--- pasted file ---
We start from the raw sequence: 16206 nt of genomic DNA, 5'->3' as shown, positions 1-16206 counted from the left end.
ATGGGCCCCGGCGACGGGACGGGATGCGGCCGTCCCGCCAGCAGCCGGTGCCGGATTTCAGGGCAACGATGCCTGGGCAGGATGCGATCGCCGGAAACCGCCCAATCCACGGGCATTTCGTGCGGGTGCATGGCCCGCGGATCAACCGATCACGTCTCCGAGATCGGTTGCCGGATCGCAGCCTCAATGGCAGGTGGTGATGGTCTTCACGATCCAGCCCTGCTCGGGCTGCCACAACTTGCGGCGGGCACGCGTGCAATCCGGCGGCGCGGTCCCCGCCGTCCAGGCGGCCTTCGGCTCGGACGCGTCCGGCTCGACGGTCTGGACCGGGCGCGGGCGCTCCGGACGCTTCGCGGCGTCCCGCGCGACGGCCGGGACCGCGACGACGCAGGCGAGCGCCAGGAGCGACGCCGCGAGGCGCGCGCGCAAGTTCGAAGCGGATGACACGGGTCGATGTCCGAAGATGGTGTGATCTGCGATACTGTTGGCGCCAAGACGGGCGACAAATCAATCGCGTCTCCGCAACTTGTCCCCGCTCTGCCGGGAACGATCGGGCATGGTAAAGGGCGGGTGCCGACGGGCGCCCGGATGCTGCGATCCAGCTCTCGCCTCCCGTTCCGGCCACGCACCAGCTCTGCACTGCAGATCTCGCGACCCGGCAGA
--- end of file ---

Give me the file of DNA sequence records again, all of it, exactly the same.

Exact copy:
We start from the raw sequence: 16206 nt of genomic DNA, 5'->3' as shown, positions 1-16206 counted from the left end.
ATGGGCCCCGGCGACGGGACGGGATGCGGCCGTCCCGCCAGCAGCCGGTGCCGGATTTCAGGGCAACGATGCCTGGGCAGGATGCGATCGCCGGAAACCGCCCAATCCACGGGCATTTCGTGCGGGTGCATGGCCCGCGGATCAACCGATCACGTCTCCGAGATCGGTTGCCGGATCGCAGCCTCAATGGCAGGTGGTGATGGTCTTCACGATCCAGCCCTGCTCGGGCTGCCACAACTTGCGGCGGGCACGCGTGCAATCCGGCGGCGCGGTCCCCGCCGTCCAGGCGGCCTTCGGCTCGGACGCGTCCGGCTCGACGGTCTGGACCGGGCGCGGGCGCTCCGGACGCTTCGCGGCGTCCCGCGCGACGGCCGGGACCGCGACGACGCAGGCGAGCGCCAGGAGCGACGCCGCGAGGCGCGCGCGCAAGTTCGAAGCGGATGACACGGGTCGATGTCCGAAGATGGTGTGATCTGCGATACTGTTGGCGCCAAGACGGGCGACAAATCAATCGCGTCTCCGCAACTTGTCCCCGCTCTGCCGGGAACGATCGGGCATGGTAAAGGGCGGGTGCCGACGGGCGCCCGGATGCTGCGATCCAGCTCTCGCCTCCCGTTCCGGCCACGCACCAGCTCTGCACTGCAGATCTCGCGACCCGGCAGA